Marcos_1965_1800_GT.jpg

This Marcos affords a glimpse back to the brief, unique era when these hand-crafted sports cars featured plywood as a stressed member in the chassis to confer amazing lightness, just like the `wooden wonder' De Havilland Mosquito two decades before. No surprise, as company co-founder Frank Costin had worked on the fast fighter-bomber during WW2, though the GT was in fact designed by Dennis Adams. Started by Costin and Jem Marsh in 1959, Marcos' core values revolved around maximum efficiency from the lightest weight and slickest aerodynamics to promote performance that belied their cars' modest power outputs. The 1800 GT was introduced in 1964 to rival the popular MGB. Powered by a Volvo engine and featuring a de Dion rear suspension, it was both light, scaling just 770kg, and swift, its 115bhp allowing the same number of mph, 10mph faster than the rival B, and 0-60mph was available in just over 9 secs. Production lasted just five years, as in 1969 the car received the 3-litre straight-six Volvo engine and a new tubular steel chassis.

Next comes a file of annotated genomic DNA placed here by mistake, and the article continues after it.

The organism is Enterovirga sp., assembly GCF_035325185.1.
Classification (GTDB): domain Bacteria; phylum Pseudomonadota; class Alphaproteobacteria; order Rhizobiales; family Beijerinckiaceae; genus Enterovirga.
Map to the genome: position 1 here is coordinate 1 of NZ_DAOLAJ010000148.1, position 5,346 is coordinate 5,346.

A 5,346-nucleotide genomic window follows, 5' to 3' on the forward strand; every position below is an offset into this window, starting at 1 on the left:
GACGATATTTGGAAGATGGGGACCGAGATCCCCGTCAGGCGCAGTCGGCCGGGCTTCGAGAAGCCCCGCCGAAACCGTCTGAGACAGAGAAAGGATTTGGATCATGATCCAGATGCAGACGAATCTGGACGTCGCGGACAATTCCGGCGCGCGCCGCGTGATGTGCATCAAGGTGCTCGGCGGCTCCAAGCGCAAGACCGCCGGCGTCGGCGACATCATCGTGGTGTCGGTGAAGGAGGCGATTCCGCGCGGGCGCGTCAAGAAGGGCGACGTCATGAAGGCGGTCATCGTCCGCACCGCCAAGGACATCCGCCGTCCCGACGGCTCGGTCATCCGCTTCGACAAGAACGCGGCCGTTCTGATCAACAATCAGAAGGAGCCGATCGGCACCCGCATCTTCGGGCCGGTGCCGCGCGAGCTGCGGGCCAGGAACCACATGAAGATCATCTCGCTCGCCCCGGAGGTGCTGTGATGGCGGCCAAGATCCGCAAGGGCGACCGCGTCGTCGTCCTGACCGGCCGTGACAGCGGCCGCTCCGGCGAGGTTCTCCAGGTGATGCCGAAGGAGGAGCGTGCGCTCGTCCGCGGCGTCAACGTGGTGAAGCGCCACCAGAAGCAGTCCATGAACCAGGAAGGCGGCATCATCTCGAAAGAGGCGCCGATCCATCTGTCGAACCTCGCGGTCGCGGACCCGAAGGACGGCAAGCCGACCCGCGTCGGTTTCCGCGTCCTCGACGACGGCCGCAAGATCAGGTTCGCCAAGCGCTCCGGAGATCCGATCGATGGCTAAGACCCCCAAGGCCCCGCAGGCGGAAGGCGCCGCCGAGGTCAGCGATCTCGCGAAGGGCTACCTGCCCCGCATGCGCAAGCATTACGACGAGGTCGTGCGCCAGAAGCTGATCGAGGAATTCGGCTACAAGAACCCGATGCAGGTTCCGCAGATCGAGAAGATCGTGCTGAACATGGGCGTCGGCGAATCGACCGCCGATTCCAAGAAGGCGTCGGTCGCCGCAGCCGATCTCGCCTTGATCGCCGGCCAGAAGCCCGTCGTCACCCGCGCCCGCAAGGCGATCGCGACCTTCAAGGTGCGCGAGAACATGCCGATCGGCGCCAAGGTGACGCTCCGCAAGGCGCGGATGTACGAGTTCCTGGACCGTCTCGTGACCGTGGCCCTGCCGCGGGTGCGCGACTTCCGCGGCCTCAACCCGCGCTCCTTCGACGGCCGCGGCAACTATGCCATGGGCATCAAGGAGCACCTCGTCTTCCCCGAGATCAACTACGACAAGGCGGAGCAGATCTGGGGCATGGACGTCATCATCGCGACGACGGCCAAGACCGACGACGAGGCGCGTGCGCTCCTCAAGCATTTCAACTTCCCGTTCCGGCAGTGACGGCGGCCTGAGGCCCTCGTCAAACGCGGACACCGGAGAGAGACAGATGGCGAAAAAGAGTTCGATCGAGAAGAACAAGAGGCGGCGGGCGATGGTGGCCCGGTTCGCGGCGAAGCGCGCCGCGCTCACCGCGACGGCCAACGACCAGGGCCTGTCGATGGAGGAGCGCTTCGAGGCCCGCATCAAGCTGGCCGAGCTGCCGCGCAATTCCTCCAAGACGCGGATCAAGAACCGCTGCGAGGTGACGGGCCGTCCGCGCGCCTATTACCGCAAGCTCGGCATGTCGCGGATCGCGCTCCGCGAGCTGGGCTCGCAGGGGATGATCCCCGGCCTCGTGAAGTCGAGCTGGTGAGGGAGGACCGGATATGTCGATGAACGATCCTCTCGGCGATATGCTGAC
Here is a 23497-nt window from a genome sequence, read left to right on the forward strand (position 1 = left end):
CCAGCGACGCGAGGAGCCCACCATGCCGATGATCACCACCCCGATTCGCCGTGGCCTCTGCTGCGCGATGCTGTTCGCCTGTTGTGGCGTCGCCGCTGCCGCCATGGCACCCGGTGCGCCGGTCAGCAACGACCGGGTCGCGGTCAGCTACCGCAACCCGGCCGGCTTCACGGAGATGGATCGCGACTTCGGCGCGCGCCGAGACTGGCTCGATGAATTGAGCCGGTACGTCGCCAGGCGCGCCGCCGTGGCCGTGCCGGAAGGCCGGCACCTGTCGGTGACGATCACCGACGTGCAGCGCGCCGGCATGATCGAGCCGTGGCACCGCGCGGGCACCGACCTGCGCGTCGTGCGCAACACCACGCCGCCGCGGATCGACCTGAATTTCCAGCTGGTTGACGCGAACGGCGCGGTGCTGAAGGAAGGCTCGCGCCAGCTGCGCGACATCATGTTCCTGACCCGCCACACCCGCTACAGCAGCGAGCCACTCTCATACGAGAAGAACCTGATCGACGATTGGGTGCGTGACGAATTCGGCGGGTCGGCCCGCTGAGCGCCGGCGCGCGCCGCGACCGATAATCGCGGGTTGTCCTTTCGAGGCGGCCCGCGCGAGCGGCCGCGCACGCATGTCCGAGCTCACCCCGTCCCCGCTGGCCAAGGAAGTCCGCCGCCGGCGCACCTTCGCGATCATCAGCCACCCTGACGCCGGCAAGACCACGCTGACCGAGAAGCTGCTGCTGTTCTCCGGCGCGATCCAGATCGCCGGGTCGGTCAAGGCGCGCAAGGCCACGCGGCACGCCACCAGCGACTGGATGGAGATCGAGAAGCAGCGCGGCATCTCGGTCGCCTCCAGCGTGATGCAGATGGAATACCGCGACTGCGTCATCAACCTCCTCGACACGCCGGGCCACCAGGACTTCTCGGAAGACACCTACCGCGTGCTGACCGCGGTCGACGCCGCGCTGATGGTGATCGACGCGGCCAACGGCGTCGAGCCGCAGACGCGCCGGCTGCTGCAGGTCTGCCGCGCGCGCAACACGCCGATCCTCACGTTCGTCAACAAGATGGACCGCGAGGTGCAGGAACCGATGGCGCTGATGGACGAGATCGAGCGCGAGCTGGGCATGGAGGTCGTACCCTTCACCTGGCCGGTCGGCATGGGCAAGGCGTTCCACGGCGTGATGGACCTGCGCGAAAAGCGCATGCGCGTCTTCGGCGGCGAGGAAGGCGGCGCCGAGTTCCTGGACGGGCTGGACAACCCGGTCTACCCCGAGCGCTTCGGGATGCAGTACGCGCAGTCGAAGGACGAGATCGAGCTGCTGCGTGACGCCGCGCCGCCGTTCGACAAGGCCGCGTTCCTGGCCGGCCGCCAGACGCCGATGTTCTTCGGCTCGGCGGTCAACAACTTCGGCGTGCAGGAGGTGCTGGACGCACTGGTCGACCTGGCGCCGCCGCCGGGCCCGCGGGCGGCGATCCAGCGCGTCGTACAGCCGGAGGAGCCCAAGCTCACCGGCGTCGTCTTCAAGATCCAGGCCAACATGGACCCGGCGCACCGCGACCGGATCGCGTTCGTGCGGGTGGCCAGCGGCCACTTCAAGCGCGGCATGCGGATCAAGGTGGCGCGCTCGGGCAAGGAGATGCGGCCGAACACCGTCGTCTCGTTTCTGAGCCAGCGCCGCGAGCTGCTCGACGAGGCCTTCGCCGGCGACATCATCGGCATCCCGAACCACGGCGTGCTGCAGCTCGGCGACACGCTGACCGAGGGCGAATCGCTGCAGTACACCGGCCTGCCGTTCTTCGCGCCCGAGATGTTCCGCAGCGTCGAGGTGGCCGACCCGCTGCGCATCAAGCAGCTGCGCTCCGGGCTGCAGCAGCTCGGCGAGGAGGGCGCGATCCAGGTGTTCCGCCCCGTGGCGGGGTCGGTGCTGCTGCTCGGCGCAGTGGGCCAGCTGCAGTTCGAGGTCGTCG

This particular example was exported new to the USA and remained there for more than 30 years before relocating to Sweden where it was reconfigured using a new plywood chassis into a FIA-specification competition car. After racing for several seasons, the Marcos was brought to the UK in 2005 and reportedly treated to "an engine overhaul by David Methley with all the right bits". Finished in black with a prominent red centre stripe, the coupe is described by the vendor as being in "very good" condition with regard to its engine, gearbox, interior trim, bodywork and paintwork, while he rates the electrical equipment as "all functioning". As a 1965 car, the Marcos is eligible for many prestige events both in the UK and abroad - such as HSCC Historic Road Sports Championship, Masters Cloth Cap series and the GTC challenge.

Image and description kindly supplied by H&H Classic Auctions

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